A senior politician in the Australian state of Victoria has criticised the state government for its failure to shut down the high profile Crown casino.
Anthony Byrne, who heads the National Security Committee in Victoria, said that the failure to close down the casino risked more exposure to people in the state. At the same time, Crown Resorts, the casino operator, announced that they have suspended trading in their shares and that they are working with the state government over how to proceed.
In particular, Byrne criticised the words of premier of Victoria, Daniel Andrews, who had said that the casino was a unique venue that was entitled to stay open:
“Given this once-in-a-lifetime pandemic is a matter of national security requiring us to take all steps to protect our community, Crown and other casinos have to be shut down. Crown doesn’t offer a unique community service. It is not a special place. It undermines confidence in government measures to contain the virus by giving Crown a free ride to remain open.”
Byrne added that he was dealing with emergency services workers who were worried about contracting the virus from people who attended the casino, and that state governments that allowed casinos to continue to operate were being inconsistent in their approach to managing the crisis.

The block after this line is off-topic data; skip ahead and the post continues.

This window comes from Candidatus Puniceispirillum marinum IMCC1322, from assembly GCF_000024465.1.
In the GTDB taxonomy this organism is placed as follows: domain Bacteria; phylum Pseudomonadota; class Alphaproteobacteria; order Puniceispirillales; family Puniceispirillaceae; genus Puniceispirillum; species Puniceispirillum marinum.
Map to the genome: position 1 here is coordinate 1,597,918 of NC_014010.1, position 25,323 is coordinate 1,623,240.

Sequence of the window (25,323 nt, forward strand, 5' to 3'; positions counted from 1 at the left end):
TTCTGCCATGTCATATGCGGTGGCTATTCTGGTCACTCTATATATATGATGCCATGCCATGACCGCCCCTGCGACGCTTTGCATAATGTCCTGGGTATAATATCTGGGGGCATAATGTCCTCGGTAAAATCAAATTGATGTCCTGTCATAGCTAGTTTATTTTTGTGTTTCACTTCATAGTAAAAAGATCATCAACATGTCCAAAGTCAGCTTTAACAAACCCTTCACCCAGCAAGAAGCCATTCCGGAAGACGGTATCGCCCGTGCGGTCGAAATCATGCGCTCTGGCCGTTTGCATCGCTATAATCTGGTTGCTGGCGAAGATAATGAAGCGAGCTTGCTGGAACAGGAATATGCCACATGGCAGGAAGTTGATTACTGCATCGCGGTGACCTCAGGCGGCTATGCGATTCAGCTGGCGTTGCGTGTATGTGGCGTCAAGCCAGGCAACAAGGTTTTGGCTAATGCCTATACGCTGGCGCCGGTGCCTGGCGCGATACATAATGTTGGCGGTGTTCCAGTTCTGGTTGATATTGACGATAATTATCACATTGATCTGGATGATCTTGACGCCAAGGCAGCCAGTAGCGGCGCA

The decision to allow the casino to continue to operate was in marked contrast to decisions taking in major gambling centres around the world. In Las Vegas, the Nevada government has shut down all of the city’s casinos, while Macau, the largest casino hub outside Vegas, closed down all of its casino venues for more than two weeks in February to help control the virus spread.
Charles Livingstone, a professor at Monash University School of Public Health, also criticised the decision of the state government, citing in particular the risks posed by poker machines which he said should be considered a high-risk vector for infection.